The appellate court affirmed, holding that the instructors were properly within the union representing teachers because they were “not required” under state statute to be licensed to perform their duties. Federal law, which was relevant because the pre-K program used federal funds, does not require licensure. While federal law requires that certain teachers at schools that receive federal funds be “highly qualified,” that characterization did not apply to pre-kindergarten instructors in Minnesota because Minnesota is not a state that considers pre-school to be a part of public elementary education under state law.
The union’s claim that the pre-K instructors must be licensed because of the job requirements imposed upon them by school districts also was unavailing. The position description promulgated by the school district “does not require a teaching license.” The evidence presented by the school district that licensure of pre-K instructors is not necessary trumped contradictory evidence submitted by the union to contradict the evidence submitted by the union.
Nor is licensure required as a matter of “public policy.” The appellate court does not determine what is inappropriate public policy, which is left to the legislature. Since the pre-K instructors are not required to be licensed, they cannot be part of the bargaining agreement representing teachers.
Disabled students lost a pair of appellate court rulings by the 8th U.S. Circuit Court of Appeals during the school year, including one this spring.
A 6-year-old autistic Somali-American student, who obtained special educational services provided by a private organization, was unsuccessful in suing the entity for racial discrimination in Abdull v. Lovaas Institute for Early Intervention Midwest, , Minn. App. LEXIS 6265 (Minn. App. April 6, 2016)(unpublished). The argument by the student’s mother claimed that the student had been treated differentially compared to Caucasian participants in the program, was rejected by U.S. District Court Judge Ann Montgomery in Minnesota.
The appellate court agreed with Judge Montgomery and affirmed dismissal of the lawsuit, because the boy’s mother failed to satisfy the three-part burden shifting test of McDonnell-Douglas Corp. v. Green, 411 U.S. 719 (1973). The contention that Caucasian students were treated differently did not create a prima facie case of discrimination because how the Institute assists students depends on the “individual child’s progress,” which differed among the various pupils. Nor was there satisfactory evidence that the organization treated the mother “less favorably” than it did other parents. Special procedures adopted for her child were not due to discrimination, but were “triggered by the youth’s absences and disruptions in therapy sessions.”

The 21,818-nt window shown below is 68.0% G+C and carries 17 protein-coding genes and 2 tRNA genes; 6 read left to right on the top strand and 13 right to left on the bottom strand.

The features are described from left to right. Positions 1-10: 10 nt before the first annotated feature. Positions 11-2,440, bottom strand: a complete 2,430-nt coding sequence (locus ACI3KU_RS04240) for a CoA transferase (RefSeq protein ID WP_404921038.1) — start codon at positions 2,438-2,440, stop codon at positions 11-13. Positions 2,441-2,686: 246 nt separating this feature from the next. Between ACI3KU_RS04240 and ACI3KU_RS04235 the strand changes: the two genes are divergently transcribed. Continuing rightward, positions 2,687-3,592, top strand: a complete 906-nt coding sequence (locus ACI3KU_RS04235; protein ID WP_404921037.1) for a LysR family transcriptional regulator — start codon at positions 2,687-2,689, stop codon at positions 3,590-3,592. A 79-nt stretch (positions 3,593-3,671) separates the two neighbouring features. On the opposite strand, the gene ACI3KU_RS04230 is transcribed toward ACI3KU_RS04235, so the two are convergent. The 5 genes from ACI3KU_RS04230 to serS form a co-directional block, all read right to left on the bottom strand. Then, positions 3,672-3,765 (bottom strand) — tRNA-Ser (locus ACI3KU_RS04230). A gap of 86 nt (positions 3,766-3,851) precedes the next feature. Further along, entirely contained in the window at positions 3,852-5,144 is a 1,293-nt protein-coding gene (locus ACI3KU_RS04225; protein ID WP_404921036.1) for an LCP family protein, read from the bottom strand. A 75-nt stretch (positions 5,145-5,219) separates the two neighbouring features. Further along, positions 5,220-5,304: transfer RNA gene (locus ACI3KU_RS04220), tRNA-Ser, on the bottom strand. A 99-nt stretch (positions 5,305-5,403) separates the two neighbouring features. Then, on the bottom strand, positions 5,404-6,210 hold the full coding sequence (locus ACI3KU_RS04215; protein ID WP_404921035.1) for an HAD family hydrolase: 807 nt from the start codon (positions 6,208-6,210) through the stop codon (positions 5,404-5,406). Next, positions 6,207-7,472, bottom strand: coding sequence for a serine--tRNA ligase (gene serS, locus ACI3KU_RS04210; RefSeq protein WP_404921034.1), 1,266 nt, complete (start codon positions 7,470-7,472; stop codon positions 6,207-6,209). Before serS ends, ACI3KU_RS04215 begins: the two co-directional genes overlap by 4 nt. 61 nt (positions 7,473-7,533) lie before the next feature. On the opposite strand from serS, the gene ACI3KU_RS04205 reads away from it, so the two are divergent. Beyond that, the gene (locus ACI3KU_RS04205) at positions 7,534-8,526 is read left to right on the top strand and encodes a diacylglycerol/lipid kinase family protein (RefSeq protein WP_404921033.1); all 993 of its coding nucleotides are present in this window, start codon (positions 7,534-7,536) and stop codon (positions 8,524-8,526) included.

Because there was no racial discrimination on the part of the special learning organization, dismissal was warranted.
Another decision by Judge Montgomery concerning a disabled student also was upheld by the 8th Circuit earlier in the 2015-16 school year in B.S. v. Anoka Hennepin Public Schools, 799 F.3d 1217 (8th Cir. 2015). The case involved a 16-year-old student who had a learning disability requiring an Individualized Education Program (IEP) under the Federal Individual Disability and Education Act (IDEA), 20 U.S.C. § 1415,et seq.
The student’s parents challenged the IEP on various grounds, which entitled them to a hearing before an administrative law judge (ALJ) with the Minnesota office of Administrative Hearings (OAH). The ALJ ruled in favor of the school district, which triggered an appeal to the 8th Circuit on grounds of due process because the ALJ set specific time limits for presenting the presentation of evidence by both sides.
The appellate court affirmed, holding that the ALJ did not abuse any discretion in overseeing the hearing “with the imposition of enforcement of reasonable time limits.” Because the youth was afforded all statutory rights specifically prescribed by the IDA, the challenge his parents to the hearing process was rejected.
These cases show the diversity of education-related decisions made by the federal and state appellate courts in Minnesota as the 2015-16 school year draws to a close.
Proving “actual malice” for defamation
- Publication with “knowing falsity” of the truth.
- Communication distributed with “reckless disregard” for the truth.
- Statement made while having “serious doubt” about the truth.
Originally Published by Minnesota Lawyer